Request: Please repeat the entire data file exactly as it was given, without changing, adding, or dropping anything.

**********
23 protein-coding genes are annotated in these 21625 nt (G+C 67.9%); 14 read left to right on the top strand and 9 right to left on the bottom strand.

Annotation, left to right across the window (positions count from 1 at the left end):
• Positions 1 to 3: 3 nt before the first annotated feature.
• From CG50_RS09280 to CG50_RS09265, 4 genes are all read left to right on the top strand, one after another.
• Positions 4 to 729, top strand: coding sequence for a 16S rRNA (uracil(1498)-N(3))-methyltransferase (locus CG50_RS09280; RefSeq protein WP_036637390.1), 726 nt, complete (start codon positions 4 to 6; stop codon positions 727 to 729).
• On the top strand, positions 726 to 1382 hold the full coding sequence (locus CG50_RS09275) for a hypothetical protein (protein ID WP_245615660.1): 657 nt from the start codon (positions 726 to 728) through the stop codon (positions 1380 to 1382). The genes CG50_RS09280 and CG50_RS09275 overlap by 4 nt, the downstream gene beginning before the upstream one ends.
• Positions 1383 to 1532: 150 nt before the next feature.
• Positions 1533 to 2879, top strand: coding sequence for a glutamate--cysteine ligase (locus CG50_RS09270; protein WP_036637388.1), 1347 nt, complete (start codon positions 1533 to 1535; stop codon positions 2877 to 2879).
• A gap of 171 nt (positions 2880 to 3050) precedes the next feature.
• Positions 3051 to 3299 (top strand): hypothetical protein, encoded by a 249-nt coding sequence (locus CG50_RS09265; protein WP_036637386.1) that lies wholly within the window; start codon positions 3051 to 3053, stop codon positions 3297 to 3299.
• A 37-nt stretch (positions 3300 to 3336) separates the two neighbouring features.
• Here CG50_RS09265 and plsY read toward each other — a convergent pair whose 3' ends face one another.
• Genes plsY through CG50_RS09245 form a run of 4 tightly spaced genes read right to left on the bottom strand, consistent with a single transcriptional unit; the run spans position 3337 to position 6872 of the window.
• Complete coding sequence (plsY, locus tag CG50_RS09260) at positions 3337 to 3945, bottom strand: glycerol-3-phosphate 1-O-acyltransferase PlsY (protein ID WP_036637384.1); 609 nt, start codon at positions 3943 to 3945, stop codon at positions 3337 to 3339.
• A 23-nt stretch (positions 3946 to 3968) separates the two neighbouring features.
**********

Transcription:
23 protein-coding genes are annotated in these 21625 nt (G+C 67.9%); 14 read left to right on the top strand and 9 right to left on the bottom strand.

Annotation, left to right across the window (positions count from 1 at the left end):
• Positions 1 to 3: 3 nt before the first annotated feature.
• From CG50_RS09280 to CG50_RS09265, 4 genes are all read left to right on the top strand, one after another.
• Positions 4 to 729, top strand: coding sequence for a 16S rRNA (uracil(1498)-N(3))-methyltransferase (locus CG50_RS09280; RefSeq protein WP_036637390.1), 726 nt, complete (start codon positions 4 to 6; stop codon positions 727 to 729).
• On the top strand, positions 726 to 1382 hold the full coding sequence (locus CG50_RS09275) for a hypothetical protein (protein ID WP_245615660.1): 657 nt from the start codon (positions 726 to 728) through the stop codon (positions 1380 to 1382). The genes CG50_RS09280 and CG50_RS09275 overlap by 4 nt, the downstream gene beginning before the upstream one ends.
• Positions 1383 to 1532: 150 nt before the next feature.
• Positions 1533 to 2879, top strand: coding sequence for a glutamate--cysteine ligase (locus CG50_RS09270; protein WP_036637388.1), 1347 nt, complete (start codon positions 1533 to 1535; stop codon positions 2877 to 2879).
• A gap of 171 nt (positions 2880 to 3050) precedes the next feature.
• Positions 3051 to 3299 (top strand): hypothetical protein, encoded by a 249-nt coding sequence (locus CG50_RS09265; protein WP_036637386.1) that lies wholly within the window; start codon positions 3051 to 3053, stop codon positions 3297 to 3299.
• A 37-nt stretch (positions 3300 to 3336) separates the two neighbouring features.
• Here CG50_RS09265 and plsY read toward each other — a convergent pair whose 3' ends face one another.
• Genes plsY through CG50_RS09245 form a run of 4 tightly spaced genes read right to left on the bottom strand, consistent with a single transcriptional unit; the run spans position 3337 to position 6872 of the window.
• Complete coding sequence (plsY, locus tag CG50_RS09260) at positions 3337 to 3945, bottom strand: glycerol-3-phosphate 1-O-acyltransferase PlsY (protein ID WP_036637384.1); 609 nt, start codon at positions 3943 to 3945, stop codon at positions 3337 to 3339.
• A 23-nt stretch (positions 3946 to 3968) separates the two neighbouring features.